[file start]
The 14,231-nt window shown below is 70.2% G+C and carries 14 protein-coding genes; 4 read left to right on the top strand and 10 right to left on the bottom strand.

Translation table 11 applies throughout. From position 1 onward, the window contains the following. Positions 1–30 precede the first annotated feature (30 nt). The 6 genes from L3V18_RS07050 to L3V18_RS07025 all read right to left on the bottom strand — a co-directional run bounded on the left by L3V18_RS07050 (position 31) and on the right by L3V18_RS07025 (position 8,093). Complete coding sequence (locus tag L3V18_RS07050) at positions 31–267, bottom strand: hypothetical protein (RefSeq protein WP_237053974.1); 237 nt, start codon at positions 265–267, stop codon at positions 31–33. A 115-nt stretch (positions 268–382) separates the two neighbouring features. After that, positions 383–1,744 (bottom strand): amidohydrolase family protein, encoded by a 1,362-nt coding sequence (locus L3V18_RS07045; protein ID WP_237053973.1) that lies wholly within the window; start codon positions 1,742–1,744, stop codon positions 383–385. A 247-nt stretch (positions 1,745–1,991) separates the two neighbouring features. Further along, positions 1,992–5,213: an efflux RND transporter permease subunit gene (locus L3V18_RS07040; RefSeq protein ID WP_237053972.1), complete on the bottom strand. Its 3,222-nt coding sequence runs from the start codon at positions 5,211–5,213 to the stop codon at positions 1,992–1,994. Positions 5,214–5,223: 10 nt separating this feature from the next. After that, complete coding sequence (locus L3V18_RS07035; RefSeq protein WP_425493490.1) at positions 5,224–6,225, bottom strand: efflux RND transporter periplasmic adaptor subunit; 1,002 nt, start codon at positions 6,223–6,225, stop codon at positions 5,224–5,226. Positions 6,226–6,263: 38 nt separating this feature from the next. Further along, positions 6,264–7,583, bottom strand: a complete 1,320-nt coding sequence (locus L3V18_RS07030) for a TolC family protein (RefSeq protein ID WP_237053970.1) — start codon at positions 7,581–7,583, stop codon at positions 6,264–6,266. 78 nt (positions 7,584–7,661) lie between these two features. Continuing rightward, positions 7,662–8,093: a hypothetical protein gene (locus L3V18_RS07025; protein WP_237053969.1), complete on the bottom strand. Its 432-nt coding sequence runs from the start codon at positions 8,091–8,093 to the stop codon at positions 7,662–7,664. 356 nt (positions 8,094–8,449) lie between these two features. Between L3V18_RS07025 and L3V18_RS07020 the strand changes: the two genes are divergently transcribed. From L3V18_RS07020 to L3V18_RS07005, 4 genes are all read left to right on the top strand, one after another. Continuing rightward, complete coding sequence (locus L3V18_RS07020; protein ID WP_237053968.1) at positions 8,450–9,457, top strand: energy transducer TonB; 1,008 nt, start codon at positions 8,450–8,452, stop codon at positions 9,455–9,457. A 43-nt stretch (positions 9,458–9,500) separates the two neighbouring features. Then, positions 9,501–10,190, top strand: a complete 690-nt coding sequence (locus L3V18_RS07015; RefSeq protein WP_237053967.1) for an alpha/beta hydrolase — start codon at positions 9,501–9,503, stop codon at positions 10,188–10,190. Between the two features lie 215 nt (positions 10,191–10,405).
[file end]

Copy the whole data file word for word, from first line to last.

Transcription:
The 14,231-nt window shown below is 70.2% G+C and carries 14 protein-coding genes; 4 read left to right on the top strand and 10 right to left on the bottom strand.

Translation table 11 applies throughout. From position 1 onward, the window contains the following. Positions 1–30 precede the first annotated feature (30 nt). The 6 genes from L3V18_RS07050 to L3V18_RS07025 all read right to left on the bottom strand — a co-directional run bounded on the left by L3V18_RS07050 (position 31) and on the right by L3V18_RS07025 (position 8,093). Complete coding sequence (locus tag L3V18_RS07050) at positions 31–267, bottom strand: hypothetical protein (RefSeq protein WP_237053974.1); 237 nt, start codon at positions 265–267, stop codon at positions 31–33. A 115-nt stretch (positions 268–382) separates the two neighbouring features. After that, positions 383–1,744 (bottom strand): amidohydrolase family protein, encoded by a 1,362-nt coding sequence (locus L3V18_RS07045; protein ID WP_237053973.1) that lies wholly within the window; start codon positions 1,742–1,744, stop codon positions 383–385. A 247-nt stretch (positions 1,745–1,991) separates the two neighbouring features. Further along, positions 1,992–5,213: an efflux RND transporter permease subunit gene (locus L3V18_RS07040; RefSeq protein ID WP_237053972.1), complete on the bottom strand. Its 3,222-nt coding sequence runs from the start codon at positions 5,211–5,213 to the stop codon at positions 1,992–1,994. Positions 5,214–5,223: 10 nt separating this feature from the next. After that, complete coding sequence (locus L3V18_RS07035; RefSeq protein WP_425493490.1) at positions 5,224–6,225, bottom strand: efflux RND transporter periplasmic adaptor subunit; 1,002 nt, start codon at positions 6,223–6,225, stop codon at positions 5,224–5,226. Positions 6,226–6,263: 38 nt separating this feature from the next. Further along, positions 6,264–7,583, bottom strand: a complete 1,320-nt coding sequence (locus L3V18_RS07030) for a TolC family protein (RefSeq protein ID WP_237053970.1) — start codon at positions 7,581–7,583, stop codon at positions 6,264–6,266. 78 nt (positions 7,584–7,661) lie between these two features. Continuing rightward, positions 7,662–8,093: a hypothetical protein gene (locus L3V18_RS07025; protein WP_237053969.1), complete on the bottom strand. Its 432-nt coding sequence runs from the start codon at positions 8,091–8,093 to the stop codon at positions 7,662–7,664. 356 nt (positions 8,094–8,449) lie between these two features. Between L3V18_RS07025 and L3V18_RS07020 the strand changes: the two genes are divergently transcribed. From L3V18_RS07020 to L3V18_RS07005, 4 genes are all read left to right on the top strand, one after another. Continuing rightward, complete coding sequence (locus L3V18_RS07020; protein ID WP_237053968.1) at positions 8,450–9,457, top strand: energy transducer TonB; 1,008 nt, start codon at positions 8,450–8,452, stop codon at positions 9,455–9,457. A 43-nt stretch (positions 9,458–9,500) separates the two neighbouring features. Then, positions 9,501–10,190, top strand: a complete 690-nt coding sequence (locus L3V18_RS07015; RefSeq protein WP_237053967.1) for an alpha/beta hydrolase — start codon at positions 9,501–9,503, stop codon at positions 10,188–10,190. Between the two features lie 215 nt (positions 10,191–10,405).